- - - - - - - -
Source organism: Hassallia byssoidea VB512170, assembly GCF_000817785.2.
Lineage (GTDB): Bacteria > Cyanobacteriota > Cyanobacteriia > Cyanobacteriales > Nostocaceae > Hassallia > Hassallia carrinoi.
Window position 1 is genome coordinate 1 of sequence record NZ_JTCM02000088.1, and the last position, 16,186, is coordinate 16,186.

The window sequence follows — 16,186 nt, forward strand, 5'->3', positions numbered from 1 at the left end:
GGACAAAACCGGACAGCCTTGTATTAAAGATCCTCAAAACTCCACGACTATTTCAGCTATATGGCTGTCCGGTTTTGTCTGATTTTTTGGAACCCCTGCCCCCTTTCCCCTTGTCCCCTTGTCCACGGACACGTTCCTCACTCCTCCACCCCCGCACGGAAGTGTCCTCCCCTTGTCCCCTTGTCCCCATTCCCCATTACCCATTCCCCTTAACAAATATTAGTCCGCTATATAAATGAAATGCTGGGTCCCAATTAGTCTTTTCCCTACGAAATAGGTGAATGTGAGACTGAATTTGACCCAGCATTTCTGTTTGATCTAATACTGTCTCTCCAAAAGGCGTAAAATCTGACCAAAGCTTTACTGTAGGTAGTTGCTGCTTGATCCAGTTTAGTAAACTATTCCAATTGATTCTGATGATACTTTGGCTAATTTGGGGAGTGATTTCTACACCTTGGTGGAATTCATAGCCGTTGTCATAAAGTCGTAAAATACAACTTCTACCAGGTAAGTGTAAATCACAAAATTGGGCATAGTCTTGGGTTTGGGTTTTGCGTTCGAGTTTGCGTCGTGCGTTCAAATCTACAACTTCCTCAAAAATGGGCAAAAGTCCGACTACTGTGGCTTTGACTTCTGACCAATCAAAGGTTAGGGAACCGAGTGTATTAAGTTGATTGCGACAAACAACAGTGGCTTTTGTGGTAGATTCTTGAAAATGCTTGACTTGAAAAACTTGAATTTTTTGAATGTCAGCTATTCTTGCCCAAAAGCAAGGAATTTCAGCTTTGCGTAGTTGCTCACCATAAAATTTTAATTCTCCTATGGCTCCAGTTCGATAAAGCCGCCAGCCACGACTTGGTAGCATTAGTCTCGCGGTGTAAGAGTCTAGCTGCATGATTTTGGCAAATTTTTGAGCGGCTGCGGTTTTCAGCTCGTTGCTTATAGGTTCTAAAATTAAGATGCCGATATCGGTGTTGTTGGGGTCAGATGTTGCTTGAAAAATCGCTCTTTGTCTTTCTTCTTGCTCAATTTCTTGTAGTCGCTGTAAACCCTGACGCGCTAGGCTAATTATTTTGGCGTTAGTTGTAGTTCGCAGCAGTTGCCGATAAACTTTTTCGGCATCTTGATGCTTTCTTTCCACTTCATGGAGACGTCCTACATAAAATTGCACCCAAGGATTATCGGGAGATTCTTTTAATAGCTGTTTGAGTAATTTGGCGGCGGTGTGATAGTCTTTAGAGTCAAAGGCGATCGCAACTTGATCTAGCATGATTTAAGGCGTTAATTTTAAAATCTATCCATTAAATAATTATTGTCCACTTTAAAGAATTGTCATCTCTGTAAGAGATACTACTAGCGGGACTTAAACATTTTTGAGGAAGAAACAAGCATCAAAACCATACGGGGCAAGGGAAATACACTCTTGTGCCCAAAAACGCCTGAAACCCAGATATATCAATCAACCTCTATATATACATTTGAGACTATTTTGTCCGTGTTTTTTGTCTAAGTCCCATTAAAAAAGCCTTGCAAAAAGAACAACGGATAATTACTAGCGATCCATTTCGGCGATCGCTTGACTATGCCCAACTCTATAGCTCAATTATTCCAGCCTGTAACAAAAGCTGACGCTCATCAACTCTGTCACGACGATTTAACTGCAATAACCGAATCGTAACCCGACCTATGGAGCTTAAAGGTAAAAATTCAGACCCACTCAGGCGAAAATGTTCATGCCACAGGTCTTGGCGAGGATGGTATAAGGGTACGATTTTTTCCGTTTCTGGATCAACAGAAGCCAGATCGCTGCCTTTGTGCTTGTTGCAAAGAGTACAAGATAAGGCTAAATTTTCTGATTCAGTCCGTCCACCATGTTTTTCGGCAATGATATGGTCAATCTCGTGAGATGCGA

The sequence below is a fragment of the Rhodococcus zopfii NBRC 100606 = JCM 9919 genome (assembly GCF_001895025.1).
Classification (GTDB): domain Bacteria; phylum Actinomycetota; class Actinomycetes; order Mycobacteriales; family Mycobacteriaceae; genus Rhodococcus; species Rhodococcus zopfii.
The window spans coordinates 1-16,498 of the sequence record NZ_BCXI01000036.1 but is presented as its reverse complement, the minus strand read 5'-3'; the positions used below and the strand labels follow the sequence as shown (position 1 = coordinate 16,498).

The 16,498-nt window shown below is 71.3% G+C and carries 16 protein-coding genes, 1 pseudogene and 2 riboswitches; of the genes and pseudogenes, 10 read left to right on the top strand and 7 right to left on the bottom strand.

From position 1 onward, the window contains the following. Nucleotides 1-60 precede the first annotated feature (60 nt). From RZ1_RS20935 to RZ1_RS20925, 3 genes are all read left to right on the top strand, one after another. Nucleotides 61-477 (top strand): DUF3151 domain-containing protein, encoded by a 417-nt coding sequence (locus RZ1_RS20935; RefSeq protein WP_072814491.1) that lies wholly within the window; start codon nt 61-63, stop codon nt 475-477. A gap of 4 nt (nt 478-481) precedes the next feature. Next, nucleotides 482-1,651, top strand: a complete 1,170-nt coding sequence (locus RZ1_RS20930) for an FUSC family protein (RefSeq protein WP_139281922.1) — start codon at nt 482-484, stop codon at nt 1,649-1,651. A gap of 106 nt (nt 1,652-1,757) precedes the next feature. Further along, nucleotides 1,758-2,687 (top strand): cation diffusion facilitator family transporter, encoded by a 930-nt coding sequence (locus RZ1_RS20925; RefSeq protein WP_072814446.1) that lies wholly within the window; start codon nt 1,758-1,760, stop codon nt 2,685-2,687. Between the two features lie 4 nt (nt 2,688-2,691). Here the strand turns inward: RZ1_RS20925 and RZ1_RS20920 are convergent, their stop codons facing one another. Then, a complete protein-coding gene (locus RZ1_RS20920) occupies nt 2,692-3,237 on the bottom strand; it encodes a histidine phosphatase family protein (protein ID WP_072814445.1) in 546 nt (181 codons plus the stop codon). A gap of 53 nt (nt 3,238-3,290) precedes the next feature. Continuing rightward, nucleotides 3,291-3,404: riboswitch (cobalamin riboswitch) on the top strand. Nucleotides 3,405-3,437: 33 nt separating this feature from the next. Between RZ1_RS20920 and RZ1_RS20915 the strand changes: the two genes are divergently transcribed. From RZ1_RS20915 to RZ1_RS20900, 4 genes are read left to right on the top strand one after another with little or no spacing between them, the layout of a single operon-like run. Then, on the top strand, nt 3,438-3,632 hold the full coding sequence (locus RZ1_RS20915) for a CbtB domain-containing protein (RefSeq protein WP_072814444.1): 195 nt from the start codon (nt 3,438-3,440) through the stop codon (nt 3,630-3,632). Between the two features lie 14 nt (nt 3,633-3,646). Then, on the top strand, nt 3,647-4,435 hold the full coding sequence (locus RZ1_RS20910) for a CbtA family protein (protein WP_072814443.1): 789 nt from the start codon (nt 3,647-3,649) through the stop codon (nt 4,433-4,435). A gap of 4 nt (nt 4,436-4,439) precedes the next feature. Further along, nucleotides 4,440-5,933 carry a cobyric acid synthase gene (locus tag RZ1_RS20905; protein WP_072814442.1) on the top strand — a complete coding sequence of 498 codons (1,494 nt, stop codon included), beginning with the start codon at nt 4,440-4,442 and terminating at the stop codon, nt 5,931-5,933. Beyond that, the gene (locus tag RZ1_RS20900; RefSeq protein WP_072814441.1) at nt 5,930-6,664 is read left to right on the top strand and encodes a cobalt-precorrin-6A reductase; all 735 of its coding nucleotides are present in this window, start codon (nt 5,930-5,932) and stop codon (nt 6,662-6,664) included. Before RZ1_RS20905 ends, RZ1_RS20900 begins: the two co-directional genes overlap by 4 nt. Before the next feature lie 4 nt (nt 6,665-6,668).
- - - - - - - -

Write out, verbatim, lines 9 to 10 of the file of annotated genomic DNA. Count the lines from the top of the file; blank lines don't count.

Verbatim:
The 16,498-nt window shown below is 71.3% G+C and carries 16 protein-coding genes, 1 pseudogene and 2 riboswitches; of the genes and pseudogenes, 10 read left to right on the top strand and 7 right to left on the bottom strand.

From position 1 onward, the window contains the following. Nucleotides 1-60 precede the first annotated feature (60 nt). From RZ1_RS20935 to RZ1_RS20925, 3 genes are all read left to right on the top strand, one after another. Nucleotides 61-477 (top strand): DUF3151 domain-containing protein, encoded by a 417-nt coding sequence (locus RZ1_RS20935; RefSeq protein WP_072814491.1) that lies wholly within the window; start codon nt 61-63, stop codon nt 475-477. A gap of 4 nt (nt 478-481) precedes the next feature. Next, nucleotides 482-1,651, top strand: a complete 1,170-nt coding sequence (locus RZ1_RS20930) for an FUSC family protein (RefSeq protein WP_139281922.1) — start codon at nt 482-484, stop codon at nt 1,649-1,651. A gap of 106 nt (nt 1,652-1,757) precedes the next feature. Further along, nucleotides 1,758-2,687 (top strand): cation diffusion facilitator family transporter, encoded by a 930-nt coding sequence (locus RZ1_RS20925; RefSeq protein WP_072814446.1) that lies wholly within the window; start codon nt 1,758-1,760, stop codon nt 2,685-2,687. Between the two features lie 4 nt (nt 2,688-2,691). Here the strand turns inward: RZ1_RS20925 and RZ1_RS20920 are convergent, their stop codons facing one another. Then, a complete protein-coding gene (locus RZ1_RS20920) occupies nt 2,692-3,237 on the bottom strand; it encodes a histidine phosphatase family protein (protein ID WP_072814445.1) in 546 nt (181 codons plus the stop codon). A gap of 53 nt (nt 3,238-3,290) precedes the next feature. Continuing rightward, nucleotides 3,291-3,404: riboswitch (cobalamin riboswitch) on the top strand. Nucleotides 3,405-3,437: 33 nt separating this feature from the next. Between RZ1_RS20920 and RZ1_RS20915 the strand changes: the two genes are divergently transcribed. From RZ1_RS20915 to RZ1_RS20900, 4 genes are read left to right on the top strand one after another with little or no spacing between them, the layout of a single operon-like run. Then, on the top strand, nt 3,438-3,632 hold the full coding sequence (locus RZ1_RS20915) for a CbtB domain-containing protein (RefSeq protein WP_072814444.1): 195 nt from the start codon (nt 3,438-3,440) through the stop codon (nt 3,630-3,632). Between the two features lie 14 nt (nt 3,633-3,646). Then, on the top strand, nt 3,647-4,435 hold the full coding sequence (locus RZ1_RS20910) for a CbtA family protein (protein WP_072814443.1): 789 nt from the start codon (nt 3,647-3,649) through the stop codon (nt 4,433-4,435). A gap of 4 nt (nt 4,436-4,439) precedes the next feature. Further along, nucleotides 4,440-5,933 carry a cobyric acid synthase gene (locus tag RZ1_RS20905; protein WP_072814442.1) on the top strand — a complete coding sequence of 498 codons (1,494 nt, stop codon included), beginning with the start codon at nt 4,440-4,442 and terminating at the stop codon, nt 5,931-5,933. Beyond that, the gene (locus tag RZ1_RS20900; RefSeq protein WP_072814441.1) at nt 5,930-6,664 is read left to right on the top strand and encodes a cobalt-precorrin-6A reductase; all 735 of its coding nucleotides are present in this window, start codon (nt 5,930-5,932) and stop codon (nt 6,662-6,664) included. Before RZ1_RS20905 ends, RZ1_RS20900 begins: the two co-directional genes overlap by 4 nt. Before the next feature lie 4 nt (nt 6,665-6,668).